Mrs. Eliza Hunt died Monday at the home of her daughter, Mrs. J. W. Robinson, southwest of Newark, aged 78 years. She was here on a visit. The remains were taken to Manchester, Mich. The Gazette was unable to obtain further information.
WHERE DO YOU BUY GROCERIES?
Have you tried our store?
If not, why not?
WE HAVE PUT OLD TIME METHODS AWAY
And run our business on an up-to-date system, by which we get what the customer wants, instead of making him take what the dealer has. We have something to show you in Teas, Coffees, Dried Fruits, Canned Goods and Soap Special Bargains for Carnival Week
Best Red Salmon, two cans for - - - - - - - - 25c
Eight Pounds Laundry Starch - - - - - - - - - 25c
One-half Pound W. H. Baker's Chocolate - - - 25c
One Pound W. H. Baker's Chocolate- - - - - - -25c
Twelve Bars Soap- - - - - - - - - - - - - - - 25c
Coffee, up from- - - - - - - - - - - - - - - 25c
One Pound Dust Tea- - - - - - - - - - - - - - 12c
Three Pounds Dust Tea- - - - - - - - - - - - -30c
Eight Bars Larkin Soap- - - - - - - - - - - - 25c
E. F. Beal,
Staple and Fancy Groceries, Dry Gds, General Merchandise. Goods delivered to any part of the village. 4 Vienna Street, East Newark, Both Phones
EXTRA VALUES AT SPECIAL PRICES
Last week we visited the Annual Furniture Exposition in New York City. One of the most perplexing questions the furniture buyer has to consider this spring is that of bedding. Advanced prices in cottonelting, fibre, moss, ticking, in fact all materials used in the manufacture of high grade mattresses have advanced the prices of the made up mattresses accordingly.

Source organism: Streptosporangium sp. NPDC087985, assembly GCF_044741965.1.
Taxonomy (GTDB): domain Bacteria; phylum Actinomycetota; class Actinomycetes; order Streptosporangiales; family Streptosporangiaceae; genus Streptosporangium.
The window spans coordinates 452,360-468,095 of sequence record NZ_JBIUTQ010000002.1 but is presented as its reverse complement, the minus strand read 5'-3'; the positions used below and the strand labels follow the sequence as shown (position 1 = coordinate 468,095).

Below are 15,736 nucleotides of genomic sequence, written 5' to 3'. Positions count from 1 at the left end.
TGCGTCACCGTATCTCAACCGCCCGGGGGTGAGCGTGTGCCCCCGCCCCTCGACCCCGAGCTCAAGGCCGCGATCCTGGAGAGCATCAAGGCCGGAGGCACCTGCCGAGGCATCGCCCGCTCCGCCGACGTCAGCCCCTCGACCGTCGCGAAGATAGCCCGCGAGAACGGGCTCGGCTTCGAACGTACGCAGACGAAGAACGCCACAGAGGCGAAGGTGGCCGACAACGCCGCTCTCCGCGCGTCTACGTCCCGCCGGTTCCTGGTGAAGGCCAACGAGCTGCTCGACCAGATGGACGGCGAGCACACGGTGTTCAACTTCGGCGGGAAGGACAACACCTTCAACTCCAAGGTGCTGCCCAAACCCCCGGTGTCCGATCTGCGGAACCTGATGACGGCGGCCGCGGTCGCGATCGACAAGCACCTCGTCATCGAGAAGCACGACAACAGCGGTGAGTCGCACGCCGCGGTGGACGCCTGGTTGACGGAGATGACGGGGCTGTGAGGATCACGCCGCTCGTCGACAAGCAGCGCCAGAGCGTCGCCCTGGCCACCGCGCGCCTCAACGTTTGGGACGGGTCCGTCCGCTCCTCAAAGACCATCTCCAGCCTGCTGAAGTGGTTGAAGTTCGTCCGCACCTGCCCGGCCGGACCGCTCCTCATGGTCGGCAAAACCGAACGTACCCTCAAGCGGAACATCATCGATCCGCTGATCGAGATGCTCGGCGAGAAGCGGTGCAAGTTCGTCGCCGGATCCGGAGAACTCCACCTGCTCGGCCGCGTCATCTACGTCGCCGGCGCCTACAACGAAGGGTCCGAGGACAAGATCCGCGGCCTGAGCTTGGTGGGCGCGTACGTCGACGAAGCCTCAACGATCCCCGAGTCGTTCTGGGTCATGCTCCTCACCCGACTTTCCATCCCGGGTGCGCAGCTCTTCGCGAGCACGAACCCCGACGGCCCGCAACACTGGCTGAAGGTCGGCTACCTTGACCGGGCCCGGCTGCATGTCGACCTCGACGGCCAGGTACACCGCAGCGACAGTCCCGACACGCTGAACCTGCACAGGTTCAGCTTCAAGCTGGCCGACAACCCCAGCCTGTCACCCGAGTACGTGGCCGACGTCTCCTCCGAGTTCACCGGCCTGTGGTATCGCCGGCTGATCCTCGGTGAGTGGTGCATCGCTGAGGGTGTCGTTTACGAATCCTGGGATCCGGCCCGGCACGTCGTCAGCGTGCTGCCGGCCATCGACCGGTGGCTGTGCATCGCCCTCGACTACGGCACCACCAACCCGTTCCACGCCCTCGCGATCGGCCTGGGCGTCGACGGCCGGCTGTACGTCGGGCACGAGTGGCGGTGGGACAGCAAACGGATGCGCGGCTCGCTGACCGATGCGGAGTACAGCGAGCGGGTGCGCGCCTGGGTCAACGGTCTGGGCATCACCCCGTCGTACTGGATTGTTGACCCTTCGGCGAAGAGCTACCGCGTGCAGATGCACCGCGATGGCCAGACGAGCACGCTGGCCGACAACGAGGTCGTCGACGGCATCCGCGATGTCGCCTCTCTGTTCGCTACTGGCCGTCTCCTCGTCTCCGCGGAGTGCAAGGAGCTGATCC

WE ARE HEAVY BUYERS
in this line and while in New York contracted for SEVERAL CARLOADS
of these goods at the former low prices. The first shipment of this lot has arrived and on
MONDAY, FEBRUARY 12, the SPECIAL SALE OPENS
We guarantee you greater values in all grades of mattresses than you have ever been offered before. These special prices will prevail for a limited time only. Don't fail to be one of the many who will be wise and buy bedding at this time.
J. STUERWALD & SON,
EAST MAIN STREET, NEWARK, N. Y.
Further Reprieve For Mrs. Tolla.
Governor Stokes of New Jersey has granted to Mrs. Antoinette Tolla, the Hackensack murderess, a further reprieve of 60 days in order to allow her counsel to present further evidence for a new trial.
Newspaper article from THE ARCADIAN WEEKLY GAZETTE, FEBRUARY 14, 1906, page 8
Arcadian Weekly Gazette.
NEWARK, - NEW YORK.
W. C. & F. D. BURGESS, Publishers.
Entered at the Post-office at Newark, New York, as second-class mail matter.
WEDNESDAY, FEB. 14, 1906
QUESTIONS BEFORE THE PEOPLE.
These are some of the more important questions for Newark people to be considering at this time:
2-Band concerts in the park at municipal expense.
3-Paving--some to be done each year.
4-Mr. Rew's proposition to build a building for the boys.
5-A mortuary chapel in Willow avenue cemetery.
6-Ward schools for the younger grades.
7-Better protection from electric wires.
9-Park improvement before the trees all die.
10-A park system in different parts of the village.
11-A business course in the High School.